Square Perspectives: 2-Dimensions Meet 3-Dimensions

For Day 6 of Becky’s July Square Perspectives challenge, I look at the artistic angle of perspective: Art – the method by which solid objects drawn or painted on a flat surface are given the appearance of depth and distance.

A few years ago, we took a cruise from Boston to Montreal, and one of our stops was the lovely Quebec City. Wandering around, I saw a mural, which took up an entire wall and, next to it, another one of (famous) people in the windows of a building. These murals were so realistic and blended so well with the surroundings, that it would be easy to mistake them (fortunately I didn’t, because I would have walked into the wall!).

I can’t square the second photo because you need to see the entire wall to get the proper effect.

CFFC: Painting of Many Kinds, Times & Places

Cee’s Fun Foto Challenge this week is anything painted.

Roof decoration on Hualapai Center, Peach Springs, Arizona
Appropriate for the 4th of July! Patriotic painted car, Seligman, Arizona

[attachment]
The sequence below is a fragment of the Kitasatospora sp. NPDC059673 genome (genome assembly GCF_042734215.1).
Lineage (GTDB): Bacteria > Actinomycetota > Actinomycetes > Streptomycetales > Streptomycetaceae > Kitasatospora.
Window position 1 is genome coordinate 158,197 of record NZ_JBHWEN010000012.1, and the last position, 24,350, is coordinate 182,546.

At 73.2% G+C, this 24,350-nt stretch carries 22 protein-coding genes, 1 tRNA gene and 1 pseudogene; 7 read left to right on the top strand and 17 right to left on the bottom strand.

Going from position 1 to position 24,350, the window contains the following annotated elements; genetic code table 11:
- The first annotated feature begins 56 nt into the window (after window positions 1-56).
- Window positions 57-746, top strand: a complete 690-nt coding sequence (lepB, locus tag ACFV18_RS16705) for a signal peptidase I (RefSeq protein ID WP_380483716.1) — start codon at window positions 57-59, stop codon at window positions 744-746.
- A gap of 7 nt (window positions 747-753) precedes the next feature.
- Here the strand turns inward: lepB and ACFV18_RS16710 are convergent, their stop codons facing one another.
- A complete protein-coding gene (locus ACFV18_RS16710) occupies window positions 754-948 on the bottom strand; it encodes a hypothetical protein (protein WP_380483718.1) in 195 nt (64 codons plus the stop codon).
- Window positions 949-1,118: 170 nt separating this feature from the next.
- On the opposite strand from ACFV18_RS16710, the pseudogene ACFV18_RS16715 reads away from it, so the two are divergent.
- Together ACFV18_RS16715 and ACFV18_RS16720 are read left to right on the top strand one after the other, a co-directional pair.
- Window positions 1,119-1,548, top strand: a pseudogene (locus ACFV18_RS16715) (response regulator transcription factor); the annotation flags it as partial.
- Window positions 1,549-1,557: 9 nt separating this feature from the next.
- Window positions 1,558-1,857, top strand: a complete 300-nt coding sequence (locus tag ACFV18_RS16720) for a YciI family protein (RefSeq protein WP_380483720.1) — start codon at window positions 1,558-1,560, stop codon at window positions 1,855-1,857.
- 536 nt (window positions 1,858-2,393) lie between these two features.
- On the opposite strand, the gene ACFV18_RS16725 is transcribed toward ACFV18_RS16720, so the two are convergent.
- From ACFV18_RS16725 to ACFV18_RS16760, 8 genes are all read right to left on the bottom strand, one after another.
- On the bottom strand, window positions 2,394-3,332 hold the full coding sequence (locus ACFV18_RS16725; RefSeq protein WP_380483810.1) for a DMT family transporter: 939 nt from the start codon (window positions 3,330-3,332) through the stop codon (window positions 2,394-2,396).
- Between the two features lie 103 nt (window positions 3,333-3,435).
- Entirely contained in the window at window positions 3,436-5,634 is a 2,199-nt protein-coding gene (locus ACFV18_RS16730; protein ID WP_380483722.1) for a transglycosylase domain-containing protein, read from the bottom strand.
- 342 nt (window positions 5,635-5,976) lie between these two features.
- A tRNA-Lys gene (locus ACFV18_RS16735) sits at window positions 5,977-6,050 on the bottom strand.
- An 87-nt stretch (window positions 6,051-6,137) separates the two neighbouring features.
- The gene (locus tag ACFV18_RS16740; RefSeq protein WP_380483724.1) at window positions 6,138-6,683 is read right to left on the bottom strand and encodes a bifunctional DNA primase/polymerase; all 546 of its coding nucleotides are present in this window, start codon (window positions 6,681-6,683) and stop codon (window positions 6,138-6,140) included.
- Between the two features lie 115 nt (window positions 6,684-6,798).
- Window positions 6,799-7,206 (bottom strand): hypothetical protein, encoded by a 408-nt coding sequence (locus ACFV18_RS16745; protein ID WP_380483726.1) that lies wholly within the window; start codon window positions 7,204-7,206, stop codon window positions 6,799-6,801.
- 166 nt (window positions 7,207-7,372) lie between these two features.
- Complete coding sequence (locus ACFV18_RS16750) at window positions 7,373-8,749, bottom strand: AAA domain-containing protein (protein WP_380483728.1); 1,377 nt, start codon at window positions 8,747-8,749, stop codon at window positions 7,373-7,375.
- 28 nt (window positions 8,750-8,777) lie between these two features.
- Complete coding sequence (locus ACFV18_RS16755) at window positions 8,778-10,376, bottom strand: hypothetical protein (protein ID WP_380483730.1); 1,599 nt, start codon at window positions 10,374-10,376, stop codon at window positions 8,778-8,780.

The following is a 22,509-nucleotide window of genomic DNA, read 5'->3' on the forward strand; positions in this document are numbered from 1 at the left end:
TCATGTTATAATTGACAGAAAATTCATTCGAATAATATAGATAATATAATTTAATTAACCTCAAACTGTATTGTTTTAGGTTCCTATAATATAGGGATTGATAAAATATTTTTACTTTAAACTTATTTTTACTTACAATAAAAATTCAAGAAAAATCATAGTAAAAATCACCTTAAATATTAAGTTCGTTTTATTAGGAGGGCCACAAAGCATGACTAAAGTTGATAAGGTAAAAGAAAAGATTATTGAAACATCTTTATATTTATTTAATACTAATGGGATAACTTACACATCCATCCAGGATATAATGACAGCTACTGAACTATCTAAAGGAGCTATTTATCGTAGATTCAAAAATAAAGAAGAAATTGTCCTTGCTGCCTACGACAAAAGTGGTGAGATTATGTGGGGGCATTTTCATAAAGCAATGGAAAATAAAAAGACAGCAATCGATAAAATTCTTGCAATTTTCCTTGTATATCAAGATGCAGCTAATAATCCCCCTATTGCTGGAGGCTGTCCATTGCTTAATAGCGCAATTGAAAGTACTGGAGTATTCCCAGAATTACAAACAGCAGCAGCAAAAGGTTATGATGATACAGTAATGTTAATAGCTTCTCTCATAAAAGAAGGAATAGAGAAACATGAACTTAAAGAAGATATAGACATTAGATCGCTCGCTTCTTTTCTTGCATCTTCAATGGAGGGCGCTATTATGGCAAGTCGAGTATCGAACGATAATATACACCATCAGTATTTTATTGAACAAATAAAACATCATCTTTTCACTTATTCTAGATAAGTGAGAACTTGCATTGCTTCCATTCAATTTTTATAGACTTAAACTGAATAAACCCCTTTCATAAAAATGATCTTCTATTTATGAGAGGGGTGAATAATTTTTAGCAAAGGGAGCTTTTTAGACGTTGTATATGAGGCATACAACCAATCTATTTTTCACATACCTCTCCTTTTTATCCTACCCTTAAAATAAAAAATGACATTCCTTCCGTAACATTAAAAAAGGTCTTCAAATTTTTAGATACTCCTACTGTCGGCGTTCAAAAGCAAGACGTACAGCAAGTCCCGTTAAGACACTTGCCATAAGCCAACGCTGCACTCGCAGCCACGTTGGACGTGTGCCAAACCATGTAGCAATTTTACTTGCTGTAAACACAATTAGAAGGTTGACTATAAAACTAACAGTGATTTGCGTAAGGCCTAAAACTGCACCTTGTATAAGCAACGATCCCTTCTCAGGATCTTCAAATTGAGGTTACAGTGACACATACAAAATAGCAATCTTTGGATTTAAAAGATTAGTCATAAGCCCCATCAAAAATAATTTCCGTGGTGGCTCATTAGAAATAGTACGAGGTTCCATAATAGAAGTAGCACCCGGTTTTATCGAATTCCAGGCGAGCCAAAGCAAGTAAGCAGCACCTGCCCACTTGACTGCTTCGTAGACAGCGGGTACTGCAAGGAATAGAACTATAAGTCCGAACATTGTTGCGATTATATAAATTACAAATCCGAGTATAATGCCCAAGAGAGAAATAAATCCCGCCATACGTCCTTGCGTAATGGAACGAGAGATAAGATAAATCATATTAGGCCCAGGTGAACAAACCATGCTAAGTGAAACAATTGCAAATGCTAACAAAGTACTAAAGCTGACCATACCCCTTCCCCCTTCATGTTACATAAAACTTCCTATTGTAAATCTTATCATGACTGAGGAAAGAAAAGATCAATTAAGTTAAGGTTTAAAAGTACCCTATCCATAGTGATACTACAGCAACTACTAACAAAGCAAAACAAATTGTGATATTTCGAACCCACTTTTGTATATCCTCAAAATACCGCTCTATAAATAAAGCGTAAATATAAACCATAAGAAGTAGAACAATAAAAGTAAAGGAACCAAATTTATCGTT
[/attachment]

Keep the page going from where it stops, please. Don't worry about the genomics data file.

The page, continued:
Train mural, Kingman, Arizona
Painted figures on a maypole next to a painted church, Wurzburg, Germany

Frescoes on the ceiling of a cathedral in Passau, Germany – I took this one year ago today!
Pharaoh offers food to the god Amun. Although in poor condition, the paint on this mural has lasted 3,500 years! Hatshepsut’s Temple, Egypt
Hanging on a wall in a hallway at the Moorings of Arlington Heights, Illinois. Depicted are the parts of a cashew tree.
VW in line for 4th of July parade, Arlington Heights, Illinois – I took this photo 3 years ago today!
Birdhouse, Des Plaines, Illinois
Painted chair, Highland Park, Illinois
Gospel Singers, by American artist Charles White, exhibit at Art Institute of Chicago, August 2017
Realistic looking mural covering an entire wall in Quebec City, Canada

The Hunt for Joy: Making a Rainbow

Cee’s On the Hunt for Joy is in its 18th week and the theme for this week is Make Your Own Rainbow.